Late last month, meetings with the offices of more than 40 lawmakers took place during the annual Catholic Advocacy Day, where Catholics from throughout the state gathered in the Capitol to lobby positions on bills dealing with life, children, and families.
The California Catholic Conference advocates for the quality education of all public and private school children, especially for those who are poor and most vulnerable. Furthermore, the CCC affirms every parents’ right to direct, and to be fully engaged in, their children’s education. This starts with the ability to choose freely the appropriate educational community for their child – one that supports their values, meets their child’s learning needs and cultivates their child’s talents and interests. Such choice supports each child’s good, every family’s good, and our common good.
Archbishop Jose Gomez’s statement on Amendments to California “Confession Bill”
I have been studying the amendments made to SB 360 by the Senate Appropriations Committee last week.
I am grateful that Senators heard the voice of the Catholic people — who understand that confession is a sacred space, an intimate dialogue between the believer and the living God. We know that no government, for whatever reason, should violate the privacy and confidentiality of that sacred conversation.
Gov. Newsom released his revised state budget last week, showing major gains for tax credits for low-income earners, homeless programs, restorative justice pilot programs, and funding for two free years of community college tuition for first-time students.
In the current fiery political climate, it would be much easier to focus on attacking others rather than serving them, especially those we might disagree with. However, as followers of Christ, serving others is exactly what we are called to do.
This is the foundation for this year’s Catholic Advocacy Day theme: Serving the Poor, Lifting Up Families. Parishioners from around the state will gather at the State Capitol on April 30, asking lawmakers to support bills that will serve those who need it most.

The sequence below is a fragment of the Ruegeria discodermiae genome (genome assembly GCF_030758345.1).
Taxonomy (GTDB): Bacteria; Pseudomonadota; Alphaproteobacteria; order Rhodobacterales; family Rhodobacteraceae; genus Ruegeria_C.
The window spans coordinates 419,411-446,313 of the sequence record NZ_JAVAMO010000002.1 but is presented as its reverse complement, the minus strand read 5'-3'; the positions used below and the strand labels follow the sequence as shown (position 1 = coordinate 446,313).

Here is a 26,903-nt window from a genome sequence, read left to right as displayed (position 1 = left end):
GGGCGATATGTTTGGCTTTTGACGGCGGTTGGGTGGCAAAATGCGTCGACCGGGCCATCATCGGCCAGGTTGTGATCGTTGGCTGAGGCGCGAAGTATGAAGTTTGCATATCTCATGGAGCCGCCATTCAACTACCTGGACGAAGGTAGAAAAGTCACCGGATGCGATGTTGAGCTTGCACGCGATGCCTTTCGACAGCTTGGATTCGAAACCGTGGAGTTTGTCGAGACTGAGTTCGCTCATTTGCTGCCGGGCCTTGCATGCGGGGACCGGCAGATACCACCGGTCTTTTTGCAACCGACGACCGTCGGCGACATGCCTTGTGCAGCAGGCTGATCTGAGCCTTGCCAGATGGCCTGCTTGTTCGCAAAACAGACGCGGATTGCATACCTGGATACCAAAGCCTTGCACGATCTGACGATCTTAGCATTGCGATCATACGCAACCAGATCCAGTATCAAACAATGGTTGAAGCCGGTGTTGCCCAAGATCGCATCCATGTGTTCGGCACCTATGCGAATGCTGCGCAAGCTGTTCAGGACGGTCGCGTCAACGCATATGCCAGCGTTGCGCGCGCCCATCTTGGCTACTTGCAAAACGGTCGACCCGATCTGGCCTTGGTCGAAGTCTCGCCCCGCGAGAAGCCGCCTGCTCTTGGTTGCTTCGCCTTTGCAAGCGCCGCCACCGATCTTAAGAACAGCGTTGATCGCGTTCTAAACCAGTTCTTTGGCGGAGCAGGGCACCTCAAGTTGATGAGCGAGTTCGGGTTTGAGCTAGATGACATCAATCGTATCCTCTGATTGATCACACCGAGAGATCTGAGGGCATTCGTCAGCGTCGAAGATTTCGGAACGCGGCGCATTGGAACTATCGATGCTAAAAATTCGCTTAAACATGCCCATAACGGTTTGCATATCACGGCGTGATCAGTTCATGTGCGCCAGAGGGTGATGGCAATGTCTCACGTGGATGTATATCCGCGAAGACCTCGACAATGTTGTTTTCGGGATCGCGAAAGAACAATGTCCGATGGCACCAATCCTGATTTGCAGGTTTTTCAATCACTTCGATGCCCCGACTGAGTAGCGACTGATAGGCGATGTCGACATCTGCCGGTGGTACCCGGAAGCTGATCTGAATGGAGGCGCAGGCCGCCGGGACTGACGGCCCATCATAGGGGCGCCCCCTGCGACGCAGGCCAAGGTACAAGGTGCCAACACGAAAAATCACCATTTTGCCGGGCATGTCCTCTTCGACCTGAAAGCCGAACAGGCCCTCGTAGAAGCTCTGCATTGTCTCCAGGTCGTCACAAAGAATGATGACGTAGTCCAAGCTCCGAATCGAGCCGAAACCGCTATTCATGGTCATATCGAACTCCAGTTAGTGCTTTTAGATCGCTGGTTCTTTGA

A California Senate Committee has voted to remove the right to privacy between a penitent and confessor during the Sacrament of Reconciliation and other spiritual counseling.
SB 360 Mandated reporters: clergy (Hill, D – San Mateo) passed the Senate Public Safety Committee on a 5-0 vote with two abstentions even though the move is most likely unconstitutional and is ultimately an unnecessary and unwise attack on religious freedom.
Members of the Committee seemed to misunderstand the nature of the Sacrament.
San Francisco Archbishop Salvatore J. Cordileone, in whose Archdiocese the death chamber is located, has issued the following statement on behalf of the California Catholic Conference of Bishops regarding the declaration of a moratorium on executions by California Governor Gavin Newsom:
This week, the Vatican announced the appointment of a new California bishop and the assignment of a new shepherd for the Diocese of Fresno.
Pope Francis has appointed the Reverend Monsignor Alejandro D. Aclan as Auxiliary Bishop of Los Angeles. The 68-year-old priest has served in the Diocese for 25 years, most recently as the LA Archdiocese’s vicar for clergy.
With the deadline to introduce new bills in the California Legislature expiring last week, the California Catholic Conference (CCC) is now vetting more than 2,700 bills – likely to be a record for lawmakers – that were introduced. More than 700 bills were introduced on the last day alone!
These new legislative proposals could have major impacts on education, immigration, restorative justice and social issues in the state.
The “seal of confession” is one of the most sacrosanct of Catholic beliefs and penitents rely on this unbreakable guarantee to freely confess and seek reconciliation with God. A priest who breaks the seal is automatically excommunicated (Canon 1388). Historically, at least four priests have been martyred for protecting the seal.